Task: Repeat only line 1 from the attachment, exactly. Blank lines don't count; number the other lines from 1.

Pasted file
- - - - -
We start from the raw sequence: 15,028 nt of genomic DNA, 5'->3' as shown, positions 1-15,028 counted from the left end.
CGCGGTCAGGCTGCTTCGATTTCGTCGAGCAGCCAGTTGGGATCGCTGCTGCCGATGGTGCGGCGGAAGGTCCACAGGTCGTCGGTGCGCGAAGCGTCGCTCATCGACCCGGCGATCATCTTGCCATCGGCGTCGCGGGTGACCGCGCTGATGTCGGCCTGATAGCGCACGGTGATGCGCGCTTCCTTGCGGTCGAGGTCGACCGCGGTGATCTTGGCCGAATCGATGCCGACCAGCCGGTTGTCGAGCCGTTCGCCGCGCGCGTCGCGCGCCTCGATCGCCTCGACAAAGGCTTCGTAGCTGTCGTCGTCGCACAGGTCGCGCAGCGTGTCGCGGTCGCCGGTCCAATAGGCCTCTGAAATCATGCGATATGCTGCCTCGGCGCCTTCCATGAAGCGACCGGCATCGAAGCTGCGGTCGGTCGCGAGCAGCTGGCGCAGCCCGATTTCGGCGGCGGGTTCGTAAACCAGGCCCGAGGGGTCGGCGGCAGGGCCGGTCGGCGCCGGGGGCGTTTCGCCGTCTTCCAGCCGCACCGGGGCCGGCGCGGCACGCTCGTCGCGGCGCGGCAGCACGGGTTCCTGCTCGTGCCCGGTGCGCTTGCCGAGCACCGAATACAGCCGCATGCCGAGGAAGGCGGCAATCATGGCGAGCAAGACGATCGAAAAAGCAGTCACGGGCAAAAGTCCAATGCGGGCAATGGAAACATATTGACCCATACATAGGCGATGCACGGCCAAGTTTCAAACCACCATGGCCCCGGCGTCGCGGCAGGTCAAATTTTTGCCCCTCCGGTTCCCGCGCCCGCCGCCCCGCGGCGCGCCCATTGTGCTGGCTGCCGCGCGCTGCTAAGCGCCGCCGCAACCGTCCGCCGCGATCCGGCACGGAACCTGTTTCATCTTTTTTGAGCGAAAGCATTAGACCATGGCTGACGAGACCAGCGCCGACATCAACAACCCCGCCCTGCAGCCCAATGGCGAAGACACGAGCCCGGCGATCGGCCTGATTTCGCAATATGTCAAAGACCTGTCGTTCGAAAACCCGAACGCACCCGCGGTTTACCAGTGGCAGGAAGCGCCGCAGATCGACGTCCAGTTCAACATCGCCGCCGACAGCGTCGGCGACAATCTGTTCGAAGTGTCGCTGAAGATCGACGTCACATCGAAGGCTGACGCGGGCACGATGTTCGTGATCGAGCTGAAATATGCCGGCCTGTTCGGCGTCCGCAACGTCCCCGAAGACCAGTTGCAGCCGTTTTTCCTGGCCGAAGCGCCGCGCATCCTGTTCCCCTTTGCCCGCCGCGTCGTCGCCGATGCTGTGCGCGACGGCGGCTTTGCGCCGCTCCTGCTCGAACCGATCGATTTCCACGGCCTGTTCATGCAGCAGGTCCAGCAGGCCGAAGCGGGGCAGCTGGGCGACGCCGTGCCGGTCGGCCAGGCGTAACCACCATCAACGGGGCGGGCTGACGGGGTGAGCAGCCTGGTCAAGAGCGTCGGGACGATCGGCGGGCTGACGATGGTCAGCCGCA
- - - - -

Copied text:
We start from the raw sequence: 15,028 nt of genomic DNA, 5'->3' as shown, positions 1-15,028 counted from the left end.